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Trump and Putin in Helsinki. Photo: Brendan SmialowskiAFP/Getty Images
Moscow is fuming over the latest sanctions triggered yesterday by President Trump, which could carry significant diplomatic and economic consequences.
Between the lines: This is another punch landed by a man who seemed reluctant to throw it. Trump took this step after missing a deadline and absorbing pressure from Congress, particularly in the wake of his jarring performance alongside Vladimir Putin in Helsinki. He has tweeted about Russia today, but it was to condemn witch hunts rather than the use of chemical weapons.
How it happened...
In March, the Trump administration accused Russia of culpability in the nerve agent attack on Russian former double agent Sergei Skripal in Salisbury, England. That put the wheels in motion...
What to watch: In phase two, Trump could cut off nearly all trade with Russia and block its state airline, Aeroflot, from landing in the U.S., per NBC’s Josh Lederman. The administration will likely decide not to escalate matters that far.
Between the lines: Trump's reluctance to confront the Kremlin threatens to defang his own administration's policies, while those same policies are undercutting his attempts to improve relations with Russia.
The bottom line: Trump came into office considering rolling back Obama's sanctions, rather than imposing new ones. Yet the punishments keep piling up on his watch.
"How is this administration taking tough actions on Russia while the president actively avoids them? That’s the question everyone is trying to answer."— Mark Simakovsky
A Yemeni child plays in Hajjah province. Note: He was not one of the children killed in the strike. Photo: Essa Ahmed/AFP/Getty Images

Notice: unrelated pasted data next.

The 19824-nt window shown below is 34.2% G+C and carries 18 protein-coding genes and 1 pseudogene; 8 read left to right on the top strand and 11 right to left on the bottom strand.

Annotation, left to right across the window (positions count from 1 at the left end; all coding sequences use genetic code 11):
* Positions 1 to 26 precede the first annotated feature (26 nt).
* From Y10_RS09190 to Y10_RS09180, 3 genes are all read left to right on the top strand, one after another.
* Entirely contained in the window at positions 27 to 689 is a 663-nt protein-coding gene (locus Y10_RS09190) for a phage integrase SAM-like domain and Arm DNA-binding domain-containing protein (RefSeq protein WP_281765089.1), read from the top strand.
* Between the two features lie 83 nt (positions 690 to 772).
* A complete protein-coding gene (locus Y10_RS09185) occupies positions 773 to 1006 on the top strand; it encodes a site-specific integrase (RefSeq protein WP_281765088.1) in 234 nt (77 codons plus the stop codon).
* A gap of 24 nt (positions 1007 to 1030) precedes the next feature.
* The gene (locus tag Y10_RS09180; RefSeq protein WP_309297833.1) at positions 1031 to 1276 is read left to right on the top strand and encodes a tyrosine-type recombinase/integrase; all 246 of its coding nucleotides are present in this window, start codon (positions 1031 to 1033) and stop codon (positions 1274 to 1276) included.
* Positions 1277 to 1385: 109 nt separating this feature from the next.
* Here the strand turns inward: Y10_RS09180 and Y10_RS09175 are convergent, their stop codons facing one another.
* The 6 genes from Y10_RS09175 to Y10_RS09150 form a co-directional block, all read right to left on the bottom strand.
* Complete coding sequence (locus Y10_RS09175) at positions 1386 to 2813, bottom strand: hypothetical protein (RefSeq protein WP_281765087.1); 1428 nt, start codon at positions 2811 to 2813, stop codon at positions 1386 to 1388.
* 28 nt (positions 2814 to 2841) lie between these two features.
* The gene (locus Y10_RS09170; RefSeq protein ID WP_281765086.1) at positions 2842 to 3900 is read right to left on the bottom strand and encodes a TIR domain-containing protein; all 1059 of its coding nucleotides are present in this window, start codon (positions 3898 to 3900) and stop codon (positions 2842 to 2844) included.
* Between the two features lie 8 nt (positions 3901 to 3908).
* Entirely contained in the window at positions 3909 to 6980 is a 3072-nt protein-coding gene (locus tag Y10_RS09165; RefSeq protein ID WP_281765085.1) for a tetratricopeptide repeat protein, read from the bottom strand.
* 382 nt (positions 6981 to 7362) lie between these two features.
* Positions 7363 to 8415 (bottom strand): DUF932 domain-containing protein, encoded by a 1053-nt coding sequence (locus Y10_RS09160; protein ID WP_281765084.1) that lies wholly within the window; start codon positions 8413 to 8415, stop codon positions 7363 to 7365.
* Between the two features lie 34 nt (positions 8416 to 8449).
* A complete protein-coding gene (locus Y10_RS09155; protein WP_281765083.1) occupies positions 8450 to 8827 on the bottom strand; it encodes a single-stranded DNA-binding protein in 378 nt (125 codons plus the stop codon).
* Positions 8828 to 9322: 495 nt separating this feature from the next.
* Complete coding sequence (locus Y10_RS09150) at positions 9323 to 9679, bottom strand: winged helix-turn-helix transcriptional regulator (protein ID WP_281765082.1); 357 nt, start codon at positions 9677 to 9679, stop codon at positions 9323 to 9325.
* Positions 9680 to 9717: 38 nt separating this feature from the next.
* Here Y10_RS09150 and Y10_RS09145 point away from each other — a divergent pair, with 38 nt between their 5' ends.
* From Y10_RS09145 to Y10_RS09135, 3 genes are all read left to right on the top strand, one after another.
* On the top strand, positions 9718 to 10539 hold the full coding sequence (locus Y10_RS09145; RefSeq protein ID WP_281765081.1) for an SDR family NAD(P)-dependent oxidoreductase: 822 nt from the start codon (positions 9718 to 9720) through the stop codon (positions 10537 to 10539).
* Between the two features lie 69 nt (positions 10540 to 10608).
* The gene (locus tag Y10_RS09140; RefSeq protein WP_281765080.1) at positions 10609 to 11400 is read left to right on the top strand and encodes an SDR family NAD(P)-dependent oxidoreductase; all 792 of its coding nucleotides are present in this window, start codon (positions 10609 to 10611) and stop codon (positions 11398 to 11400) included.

Dozens of children were killed today when an airstrike from the Saudi-led coalition struck a bus in Yemen, Axios' Haley Britzky writes.
The bigger picture: The war in Yemen is exacerbating what has been called the "world's worst humanitarian disaster." The coalition has bombed weddings, hospitals, and schools, been accused of torturing detainees and, according to a recent AP report, paid off and even recruited al-Qaeda members. The U.S. has continued to support it.
Former U.S. Ambassador to Yemen Stephen Seche tells Axios the U.S. has two primary goals in Yemen — countering Iran and fighting terrorist groups — and the coalition is "addressing these issues on our behalf."
"Why are we going to get in their hair about how they're conducting this war, because basically they're doing our work for us over there."— Seche, describing the thinking of some in the administration
While the war started under President Obama, the Trump administration has taken a different approach to working with the coalition, Seche said:
Pentagon spokeswoman Lt. Cmdr. Rebecca Rebarich: "The U.S. military support to our partners mitigates noncombatant casualties, by improving coalition processes and procedures, especially regarding compliance with the law of armed conflict and best practices for reducing the risk of civilian casualties. The final decisions on the conduct of operations in the campaign are made by the members of the Saudi-led coalition, not the United States."
Supporters of Bemba gather in Gemena, DRC. Photo: Junior D. Kannah/AFP/Getty Images
After a will-he-or-won’t-he saga that dragged on for years, Democratic Republic of Congo President Joseph Kabila will not contest December’s election, a spokesman announced yesterday.